Translation of collar in Spanish:

collar

Pronunciation: /ˈkɑːlər; ˈkɒlə(r)/

noun/nombre

  • 1.1 [Clothing/Indumentaria] cuello (masculine); [Medicine/Medicina] collarín (masculine), cuello (masculine) ortopédico to grab sb by the collar agarrar a algn del cuello to get hot under the collar sulfurarse, ponerse* hecho una furia
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    • In the context of an interview with mainstream corporate America, it's best to cover your tattoos and piercings with long-sleeved shirts, blouses, collars, and such.
    • Tweed jackets are popular with the men, along with garish ties and socks, coloured shirts with white collars, coats with velvet lapels, yellow cords - all topped off with a flat cap or a trilby.
    • The dangling detached polo shirt collars and tiny tee shirts may take some getting used to.
    1.2 (for animal) collar (masculine)
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    • But unless he can replace the stolen tack, collars and harness, he will be unable to take part.
    • The rigid collar and tandem harness allowed teams to pull with equal strength and greater efficiency.
    1.3 [Zoology/Zoología] collar (masculine)
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    • Then, if all went well, they would outfit the two-and-a-half-foot-long bird with a radio collar and transmitter.
    • Testosterone-implanted males (with a control collar) were trialed against males with red, orange, blue, and control brown collars.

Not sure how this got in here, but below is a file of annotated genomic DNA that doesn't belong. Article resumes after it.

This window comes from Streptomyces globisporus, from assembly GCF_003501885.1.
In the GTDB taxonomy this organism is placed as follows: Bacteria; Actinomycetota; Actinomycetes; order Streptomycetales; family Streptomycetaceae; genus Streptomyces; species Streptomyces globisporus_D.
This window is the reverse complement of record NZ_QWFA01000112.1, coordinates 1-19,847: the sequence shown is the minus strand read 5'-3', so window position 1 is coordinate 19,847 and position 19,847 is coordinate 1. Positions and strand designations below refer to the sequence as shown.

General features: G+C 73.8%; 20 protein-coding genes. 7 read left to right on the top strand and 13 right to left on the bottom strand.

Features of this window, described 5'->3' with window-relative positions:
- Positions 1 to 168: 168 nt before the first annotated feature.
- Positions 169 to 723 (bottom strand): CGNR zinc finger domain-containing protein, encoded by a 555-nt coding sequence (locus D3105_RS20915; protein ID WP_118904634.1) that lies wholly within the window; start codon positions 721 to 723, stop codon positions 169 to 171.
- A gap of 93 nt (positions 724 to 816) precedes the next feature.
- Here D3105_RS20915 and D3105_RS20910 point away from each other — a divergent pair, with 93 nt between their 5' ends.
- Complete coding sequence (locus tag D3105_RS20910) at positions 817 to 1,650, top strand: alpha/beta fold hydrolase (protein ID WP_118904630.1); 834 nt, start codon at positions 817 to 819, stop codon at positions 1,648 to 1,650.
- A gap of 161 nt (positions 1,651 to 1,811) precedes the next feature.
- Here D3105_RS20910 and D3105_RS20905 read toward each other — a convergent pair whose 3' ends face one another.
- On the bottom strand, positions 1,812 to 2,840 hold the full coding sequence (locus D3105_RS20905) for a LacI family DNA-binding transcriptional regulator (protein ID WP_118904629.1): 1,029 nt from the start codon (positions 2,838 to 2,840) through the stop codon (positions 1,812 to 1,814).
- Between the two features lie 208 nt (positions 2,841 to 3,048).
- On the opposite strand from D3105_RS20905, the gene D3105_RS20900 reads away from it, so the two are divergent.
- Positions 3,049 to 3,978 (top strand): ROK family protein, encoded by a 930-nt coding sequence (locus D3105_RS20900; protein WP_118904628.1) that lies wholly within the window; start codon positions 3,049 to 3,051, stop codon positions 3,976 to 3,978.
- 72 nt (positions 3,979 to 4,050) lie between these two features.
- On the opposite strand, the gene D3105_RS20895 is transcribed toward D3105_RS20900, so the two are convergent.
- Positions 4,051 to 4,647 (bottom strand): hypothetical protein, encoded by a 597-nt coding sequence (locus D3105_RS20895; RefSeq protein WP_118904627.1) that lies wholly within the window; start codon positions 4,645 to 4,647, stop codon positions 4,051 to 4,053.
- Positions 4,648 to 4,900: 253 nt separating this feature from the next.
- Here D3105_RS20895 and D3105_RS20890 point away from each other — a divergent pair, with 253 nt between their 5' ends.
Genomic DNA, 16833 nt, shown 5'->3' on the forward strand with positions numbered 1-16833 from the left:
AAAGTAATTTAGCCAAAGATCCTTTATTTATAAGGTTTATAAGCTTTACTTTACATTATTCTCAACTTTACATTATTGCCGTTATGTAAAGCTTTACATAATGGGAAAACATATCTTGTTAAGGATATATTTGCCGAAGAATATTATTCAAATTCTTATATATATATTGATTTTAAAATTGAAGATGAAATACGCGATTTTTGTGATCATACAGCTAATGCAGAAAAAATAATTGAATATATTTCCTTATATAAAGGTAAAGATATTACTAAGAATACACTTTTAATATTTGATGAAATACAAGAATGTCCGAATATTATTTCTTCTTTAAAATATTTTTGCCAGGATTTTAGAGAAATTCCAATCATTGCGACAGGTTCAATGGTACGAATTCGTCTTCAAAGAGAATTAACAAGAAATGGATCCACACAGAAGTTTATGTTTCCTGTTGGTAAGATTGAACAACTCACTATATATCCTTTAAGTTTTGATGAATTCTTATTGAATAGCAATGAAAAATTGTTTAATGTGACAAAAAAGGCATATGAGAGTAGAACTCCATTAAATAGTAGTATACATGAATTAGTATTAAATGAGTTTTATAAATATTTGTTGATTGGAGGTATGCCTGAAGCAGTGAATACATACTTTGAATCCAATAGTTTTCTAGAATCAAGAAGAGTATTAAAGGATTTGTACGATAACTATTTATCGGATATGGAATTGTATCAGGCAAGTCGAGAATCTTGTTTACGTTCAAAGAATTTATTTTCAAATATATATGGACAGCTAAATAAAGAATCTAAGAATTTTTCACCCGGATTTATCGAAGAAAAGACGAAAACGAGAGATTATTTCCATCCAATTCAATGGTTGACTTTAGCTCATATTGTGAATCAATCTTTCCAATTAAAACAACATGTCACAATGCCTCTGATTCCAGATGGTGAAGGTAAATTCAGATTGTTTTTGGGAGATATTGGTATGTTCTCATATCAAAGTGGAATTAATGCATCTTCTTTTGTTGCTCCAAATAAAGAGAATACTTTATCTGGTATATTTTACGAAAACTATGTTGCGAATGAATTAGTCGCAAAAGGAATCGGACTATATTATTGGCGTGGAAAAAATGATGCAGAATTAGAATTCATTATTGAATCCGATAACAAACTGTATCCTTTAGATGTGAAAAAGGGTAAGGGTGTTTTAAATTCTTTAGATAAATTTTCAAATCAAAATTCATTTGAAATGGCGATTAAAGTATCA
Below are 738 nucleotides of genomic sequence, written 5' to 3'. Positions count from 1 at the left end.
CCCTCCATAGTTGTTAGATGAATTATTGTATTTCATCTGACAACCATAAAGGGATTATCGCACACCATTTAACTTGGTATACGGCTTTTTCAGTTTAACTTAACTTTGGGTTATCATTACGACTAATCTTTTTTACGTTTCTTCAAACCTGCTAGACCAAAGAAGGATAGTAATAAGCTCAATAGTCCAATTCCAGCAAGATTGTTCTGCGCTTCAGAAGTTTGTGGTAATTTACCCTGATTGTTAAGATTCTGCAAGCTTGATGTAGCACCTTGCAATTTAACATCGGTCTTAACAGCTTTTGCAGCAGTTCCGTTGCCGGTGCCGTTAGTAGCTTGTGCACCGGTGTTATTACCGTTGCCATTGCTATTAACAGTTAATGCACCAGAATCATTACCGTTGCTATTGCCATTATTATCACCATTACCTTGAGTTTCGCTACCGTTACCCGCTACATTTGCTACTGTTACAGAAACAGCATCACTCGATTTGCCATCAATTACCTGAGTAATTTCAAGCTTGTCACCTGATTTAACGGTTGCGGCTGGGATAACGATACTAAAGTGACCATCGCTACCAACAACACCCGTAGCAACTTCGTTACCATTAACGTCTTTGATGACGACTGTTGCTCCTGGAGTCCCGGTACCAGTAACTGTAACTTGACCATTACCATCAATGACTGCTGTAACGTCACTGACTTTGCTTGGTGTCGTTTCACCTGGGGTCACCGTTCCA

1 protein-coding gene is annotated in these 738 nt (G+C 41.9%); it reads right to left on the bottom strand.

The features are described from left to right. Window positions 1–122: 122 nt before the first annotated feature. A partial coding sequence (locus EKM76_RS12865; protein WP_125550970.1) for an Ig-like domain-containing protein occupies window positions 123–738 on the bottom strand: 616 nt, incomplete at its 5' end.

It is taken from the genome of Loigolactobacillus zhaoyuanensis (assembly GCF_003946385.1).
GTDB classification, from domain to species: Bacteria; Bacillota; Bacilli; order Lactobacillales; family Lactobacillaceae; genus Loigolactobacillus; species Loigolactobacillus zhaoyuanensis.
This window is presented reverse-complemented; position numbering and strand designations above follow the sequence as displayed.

• One option was to fit animals with GPS collars, which get position fixes from satellites to monitor movements and activity patterns.
    1.4 [Cookery/Cocina] cuello (masculine)
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    • Living on a staple diet of belly pork, collar bacon, and beef dripping, her arteries should have been as choked as the M1 on a Friday evening.
    1.5 [Mech] abrazadera (feminine)
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    • Diversion collars placed around the pipes, just below the sand surface, can be retrofitted if this begins to happen.
    • The concrete pipes and collars on the sandy bottom created a tangled mass of intestines that lay unconnected to anything.
    • So when the collar for new valve went round the pipe, there wasn't contact all the way round, due to a distinct lack of pipe.

transitive verb/verbo transitivo

  • [colloquial/familiar] they were collared by the police la policía les echó el guante [colloquial/familiar] he collared me as I was leaving me agarró or me pescó cuando salía [colloquial/familiar], me cogió por banda cuando salía (Spain/España) [colloquial/familiar]

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Word of the day sorbete
m
sherbet …
Cultural fact of the day

The National Police (Policía Nacional) was set up in Spain in 1976. Its members patrol provincial capitals and big cities, which are responsible for its finance, administration, and recruitment. Although armed, it has never been considered a repressive force, unlike the Guardia Civil.